4 Jahan C. Sagafi (Cal. Bar No. 224887)


jsagafi@outtengolden.com
5
Laura Iris Mattes (Cal. Bar No. 310594)
6 imattes@outtengolden.com
Adam Koshkin (Cal. Bar No. 320152)
7 akoshkin@outtengolden.com
OUTTEN & GOLDEN LLP
8 One California St, 12th Floor
San Francisco, CA 94111
9
Telephone: (415) 638-8800
10 Facsimile: (415) 638-8810

11 Rachel Bien (Cal. Bar No. 315886)


rmb@outtengolden.com
12 601 S Figueroa St., Suite 4050
Los Angeles, CA 90017
13
Telephone: (323) 673-9900
14 Facsimile: (646) 509-2058

15 Katharine Chao (Cal. Bar No. 247571)


kathy@osclegal.com
16 Christian Schreiber (Cal. Bar No. 245597)
17 christian@osclegal.com
OLIVIER SCHREIBER & CHAO LLP
18 201 Filbert Street, Suite 201
San Francisco, CA 94133
19 Telephone: (415) 484-0980
Facsimile: (415) 658-7758
20

21 Counsel for Plaintiff and the Proposed Class

22

23

24

25

26

27

28
- 20 -
CLASS ACTION COMPLAINT FOR
FEDERAL & STATE EMPLOYMENT LAW VIOLATIONS
Case 3:19-cv-04808 Document 1-1 Filed 08/14/19 Page 1 of 2

EXHIBIT A
Case 3:19-cv-04808 Document 1-1 Filed 08/14/19 Page 2 of 2

Consent To Join Form

I hereby give my consent to participate in the lawsuit titled Brunner v. Lyft, Inc., filed in
the United States District Court for the Northern District of California, to recover unpaid wages

state law.

I choose to be represented by Outten & Golden LLP and Olivier Schreiber & Chao LLP
bound by their decisions in the litigation and by any
adjudication of this action by a court, whether it is favorable or unfavorable. I understand that

settlement or judgment amount on a pro-rata basis among all other plaintiffs. I understand that

judgment.

I also consent to join any separate or subsequent action to assert the claims described
above.

Print Name: ______________________________

Signature: ________________________________

Date: ____________________________________
JS-CAND 44 (Rev. 06/17) Case 3:19-cv-04808 Document 1-2 Filed 08/14/19 Page 1 of 3
CIVIL COVER SHEET
The JS-CAND 44 civil cover sheet and the information contained herein neither replace nor supplement the filing and service of pleadings or other papers as required by law,
except as provided by local rules of court. This form, approved in its original form by the Judicial Conference of the United States in September 1974, is required for the Clerk of
Court to initiate the civil docket sheet. (SEE INSTRUCTIONS ON NEXT PAGE OF THIS FORM.)
I. (a) PLAINTIFFS DEFENDANTS
D. BRUNNER, JR. LYFT, INC.
(b) County of Residence of First Listed Plaintiff County of Residence of First Listed Defendant
(EXCEPT IN U.S. PLAINTIFF CASES) (IN U.S. PLAINTIFF CASES ONLY)
NOTE: IN LAND CONDEMNATION CASES, USE THE LOCATION OF
THE TRACT OF LAND INVOLVED.
(c) Attorneys (Firm Name, Address, and Telephone Number) Attorneys (If Known)
Christian Schreiber; Katharine Chao; Olivier Schreiber & Chao LLP
201 Filbert Street, Suite 201, San Francisco, CA 94133.
(Please see attached addendum for additional attorney information.)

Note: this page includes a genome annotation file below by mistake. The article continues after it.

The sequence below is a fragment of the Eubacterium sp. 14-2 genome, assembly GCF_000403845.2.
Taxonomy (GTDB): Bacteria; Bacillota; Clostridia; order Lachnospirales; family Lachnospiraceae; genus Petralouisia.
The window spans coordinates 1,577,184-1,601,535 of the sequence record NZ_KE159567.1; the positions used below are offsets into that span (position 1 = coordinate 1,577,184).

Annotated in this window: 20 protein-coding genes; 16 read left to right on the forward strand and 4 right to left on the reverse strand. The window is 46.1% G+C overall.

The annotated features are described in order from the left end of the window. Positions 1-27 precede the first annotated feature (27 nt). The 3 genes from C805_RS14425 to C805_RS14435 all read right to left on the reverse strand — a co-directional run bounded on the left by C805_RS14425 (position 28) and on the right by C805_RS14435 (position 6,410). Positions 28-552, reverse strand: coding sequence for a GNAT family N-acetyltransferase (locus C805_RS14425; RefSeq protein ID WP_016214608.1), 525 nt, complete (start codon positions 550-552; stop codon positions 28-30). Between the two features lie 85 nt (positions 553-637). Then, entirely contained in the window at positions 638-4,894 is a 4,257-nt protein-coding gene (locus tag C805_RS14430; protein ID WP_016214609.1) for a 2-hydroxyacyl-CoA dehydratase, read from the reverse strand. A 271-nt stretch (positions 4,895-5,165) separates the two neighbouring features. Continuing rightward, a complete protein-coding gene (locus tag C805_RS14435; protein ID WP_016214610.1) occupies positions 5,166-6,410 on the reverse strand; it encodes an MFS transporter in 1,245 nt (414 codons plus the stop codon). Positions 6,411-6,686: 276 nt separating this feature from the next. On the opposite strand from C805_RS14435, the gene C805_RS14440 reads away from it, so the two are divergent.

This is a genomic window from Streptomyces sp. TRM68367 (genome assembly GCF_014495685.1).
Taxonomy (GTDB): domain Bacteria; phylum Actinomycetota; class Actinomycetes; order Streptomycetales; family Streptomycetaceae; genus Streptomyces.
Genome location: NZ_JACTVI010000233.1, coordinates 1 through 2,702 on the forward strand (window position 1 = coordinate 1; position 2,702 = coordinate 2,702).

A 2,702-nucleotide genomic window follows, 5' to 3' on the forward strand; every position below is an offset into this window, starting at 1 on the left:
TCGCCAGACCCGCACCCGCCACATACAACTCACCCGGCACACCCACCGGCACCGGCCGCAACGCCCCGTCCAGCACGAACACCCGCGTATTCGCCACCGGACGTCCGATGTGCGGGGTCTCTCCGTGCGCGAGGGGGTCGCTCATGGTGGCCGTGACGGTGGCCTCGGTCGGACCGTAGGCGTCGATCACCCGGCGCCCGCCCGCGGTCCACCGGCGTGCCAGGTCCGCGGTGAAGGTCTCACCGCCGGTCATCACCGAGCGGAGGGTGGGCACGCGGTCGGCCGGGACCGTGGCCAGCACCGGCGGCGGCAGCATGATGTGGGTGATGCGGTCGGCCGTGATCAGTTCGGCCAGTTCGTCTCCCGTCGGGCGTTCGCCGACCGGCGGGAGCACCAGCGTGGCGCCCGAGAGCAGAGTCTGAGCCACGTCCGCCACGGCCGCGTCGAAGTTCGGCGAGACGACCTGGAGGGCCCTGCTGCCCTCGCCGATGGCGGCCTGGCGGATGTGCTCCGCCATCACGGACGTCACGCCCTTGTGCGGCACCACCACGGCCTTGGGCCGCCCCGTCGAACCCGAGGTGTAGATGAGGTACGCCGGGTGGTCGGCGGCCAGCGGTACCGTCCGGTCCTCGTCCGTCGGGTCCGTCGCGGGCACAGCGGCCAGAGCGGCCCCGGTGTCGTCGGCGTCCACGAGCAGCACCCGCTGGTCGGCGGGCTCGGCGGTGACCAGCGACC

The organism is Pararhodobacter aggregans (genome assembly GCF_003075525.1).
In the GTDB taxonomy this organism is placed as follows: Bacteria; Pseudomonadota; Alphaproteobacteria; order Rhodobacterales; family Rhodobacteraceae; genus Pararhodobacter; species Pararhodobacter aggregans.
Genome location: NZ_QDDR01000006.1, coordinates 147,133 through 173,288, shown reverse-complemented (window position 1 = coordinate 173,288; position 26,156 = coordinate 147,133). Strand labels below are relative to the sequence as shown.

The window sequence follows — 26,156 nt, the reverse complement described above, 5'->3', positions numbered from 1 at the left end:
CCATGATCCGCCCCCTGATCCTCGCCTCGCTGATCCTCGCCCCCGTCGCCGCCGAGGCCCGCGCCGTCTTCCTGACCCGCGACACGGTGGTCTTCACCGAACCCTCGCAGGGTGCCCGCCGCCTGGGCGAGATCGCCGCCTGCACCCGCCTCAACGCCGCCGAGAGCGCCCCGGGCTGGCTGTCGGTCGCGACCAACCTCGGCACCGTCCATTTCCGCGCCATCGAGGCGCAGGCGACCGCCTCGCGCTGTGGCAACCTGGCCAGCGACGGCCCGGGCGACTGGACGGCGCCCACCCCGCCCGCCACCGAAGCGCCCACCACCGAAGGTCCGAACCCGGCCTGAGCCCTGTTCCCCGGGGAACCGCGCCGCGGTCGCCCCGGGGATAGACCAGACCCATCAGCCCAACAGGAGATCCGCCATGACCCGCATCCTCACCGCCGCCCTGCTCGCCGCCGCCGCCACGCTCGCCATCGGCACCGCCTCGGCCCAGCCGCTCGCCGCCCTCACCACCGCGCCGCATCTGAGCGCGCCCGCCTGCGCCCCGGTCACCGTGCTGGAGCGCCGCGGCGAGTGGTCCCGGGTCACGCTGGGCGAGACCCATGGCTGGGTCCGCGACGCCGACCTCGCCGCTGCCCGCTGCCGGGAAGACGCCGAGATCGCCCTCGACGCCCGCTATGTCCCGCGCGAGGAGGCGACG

II. BASIS OF JURISDICTION (Place an “X” in One Box Only) III. CITIZENSHIP OF PRINCIPAL PARTIES (Place an “X” in One Box for Plaintiff
(For Diversity Cases Only) and One Box for Defendant)
PTF DEF PTF DEF
1 U.S. Government Plaintiff 3 Federal Question Citizen of This State 1 1 Incorporated or Principal Place 4 4
(U.S. Government Not a Party)
of Business In This State
Citizen of Another State 2 2 Incorporated and Principal Place 5 5
2 U.S. Government Defendant 4 Diversity of Business In Another State
(Indicate Citizenship of Parties in Item III)
Citizen or Subject of a 3 3 Foreign Nation 6 6
Foreign Country

IV. NATURE OF SUIT (Place an “X” in One Box Only)


CONTRACT TORTS FORFEITURE/PENALTY BANKRUPTCY OTHER STATUTES
110 Insurance PERSONAL INJURY PERSONAL INJURY 625 Drug Related Seizure of 422 Appeal 28 USC § 158 375 False Claims Act
120 Marine Property 21 USC § 881 423 Withdrawal 28 USC 376 Qui Tam (31 USC
310 Airplane 365 Personal Injury – Product
130 Miller Act Liability 690 Other § 157 § 3729(a))
315 Airplane Product Liability
140 Negotiable Instrument 367 Health Care/ LABOR PROPERTY RIGHTS 400 State Reapportionment
320 Assault, Libel & Slander
150 Recovery of Pharmaceutical Personal 410 Antitrust
330 Federal Employers’ 710 Fair Labor Standards Act 820 Copyrights
Overpayment Of Injury Product Liability 430 Banks and Banking
Liability 720 Labor/Management 830 Patent
Veteran’s Benefits 368 Asbestos Personal Injury 450 Commerce
340 Marine Relations 835 PatentņAbbreviated New
151 Medicare Act Product Liability
345 Marine Product Liability 740 Railway Labor Act Drug Application 460 Deportation
152 Recovery of Defaulted PERSONAL PROPERTY 470 Racketeer Influenced &
350 Motor Vehicle 751 Family and Medical 840 Trademark
Student Loans (Excludes 370 Other Fraud Corrupt Organizations
355 Motor Vehicle Product Leave Act
Veterans) 371 Truth in Lending SOCIAL SECURITY
Liability 790 Other Labor Litigation 480 Consumer Credit
153 Recovery of 380 Other Personal Property 861 HIA (1395ff)
360 Other Personal Injury 791 Employee Retirement 490 Cable/Sat TV
Overpayment Damage Income Security Act 862 Black Lung (923) 850 Securities/Commodities/
of Veteran’s Benefits 362 Personal Injury -Medical
Malpractice 385 Property Damage Product 863 DIWC/DIWW (405(g)) Exchange
160 Stockholders’ Suits Liability IMMIGRATION
864 SSID Title XVI 890 Other Statutory Actions
190 Other Contract 462 Naturalization
CIVIL RIGHTS PRISONER PETITIONS 865 RSI (405(g)) 891 Agricultural Acts
195 Contract Product Liability Application
440 Other Civil Rights HABEAS CORPUS FEDERAL TAX SUITS 893 Environmental Matters